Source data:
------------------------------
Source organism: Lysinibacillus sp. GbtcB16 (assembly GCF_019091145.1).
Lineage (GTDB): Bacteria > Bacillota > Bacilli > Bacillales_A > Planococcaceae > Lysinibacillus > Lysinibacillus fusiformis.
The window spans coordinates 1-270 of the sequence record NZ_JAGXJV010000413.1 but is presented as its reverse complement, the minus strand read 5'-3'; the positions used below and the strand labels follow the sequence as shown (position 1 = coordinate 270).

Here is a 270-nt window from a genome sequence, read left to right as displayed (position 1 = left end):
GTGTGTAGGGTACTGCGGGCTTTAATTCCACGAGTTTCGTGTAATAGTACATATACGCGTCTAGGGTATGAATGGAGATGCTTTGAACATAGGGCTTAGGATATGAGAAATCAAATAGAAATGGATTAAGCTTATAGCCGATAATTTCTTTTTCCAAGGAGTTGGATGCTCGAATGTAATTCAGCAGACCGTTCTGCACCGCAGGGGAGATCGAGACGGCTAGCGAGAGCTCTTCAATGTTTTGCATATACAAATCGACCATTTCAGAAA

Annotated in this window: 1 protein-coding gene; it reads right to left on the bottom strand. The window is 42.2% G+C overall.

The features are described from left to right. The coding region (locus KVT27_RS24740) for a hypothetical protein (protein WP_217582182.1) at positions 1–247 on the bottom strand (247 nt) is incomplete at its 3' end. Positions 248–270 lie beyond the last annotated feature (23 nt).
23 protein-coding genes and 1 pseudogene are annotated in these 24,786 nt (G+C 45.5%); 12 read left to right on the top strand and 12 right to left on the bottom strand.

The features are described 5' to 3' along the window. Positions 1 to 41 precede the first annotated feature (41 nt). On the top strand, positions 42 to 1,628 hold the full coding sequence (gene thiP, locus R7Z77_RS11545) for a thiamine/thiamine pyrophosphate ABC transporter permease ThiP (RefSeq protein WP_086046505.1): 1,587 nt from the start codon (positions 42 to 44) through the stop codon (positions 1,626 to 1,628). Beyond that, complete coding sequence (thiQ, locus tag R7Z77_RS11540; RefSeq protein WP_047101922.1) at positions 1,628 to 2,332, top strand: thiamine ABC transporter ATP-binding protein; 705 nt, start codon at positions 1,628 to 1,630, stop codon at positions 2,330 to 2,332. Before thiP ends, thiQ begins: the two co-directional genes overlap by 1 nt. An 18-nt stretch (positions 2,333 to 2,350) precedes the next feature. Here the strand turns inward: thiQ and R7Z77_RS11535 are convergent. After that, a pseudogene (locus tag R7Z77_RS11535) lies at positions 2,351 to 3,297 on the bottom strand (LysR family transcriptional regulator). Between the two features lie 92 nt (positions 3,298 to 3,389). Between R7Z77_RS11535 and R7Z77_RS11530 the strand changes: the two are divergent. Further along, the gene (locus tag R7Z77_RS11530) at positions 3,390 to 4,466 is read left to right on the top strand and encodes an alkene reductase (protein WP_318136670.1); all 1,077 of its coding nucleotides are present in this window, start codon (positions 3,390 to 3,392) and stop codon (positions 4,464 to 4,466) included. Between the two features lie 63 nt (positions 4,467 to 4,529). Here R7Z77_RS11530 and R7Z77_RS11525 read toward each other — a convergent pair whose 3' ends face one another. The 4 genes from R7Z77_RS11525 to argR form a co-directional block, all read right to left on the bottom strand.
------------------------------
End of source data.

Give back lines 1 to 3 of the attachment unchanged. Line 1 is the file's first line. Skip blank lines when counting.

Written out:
Source organism: Lysinibacillus sp. GbtcB16 (assembly GCF_019091145.1).
Lineage (GTDB): Bacteria > Bacillota > Bacilli > Bacillales_A > Planococcaceae > Lysinibacillus > Lysinibacillus fusiformis.
The window spans coordinates 1-270 of the sequence record NZ_JAGXJV010000413.1 but is presented as its reverse complement, the minus strand read 5'-3'; the positions used below and the strand labels follow the sequence as shown (position 1 = coordinate 270).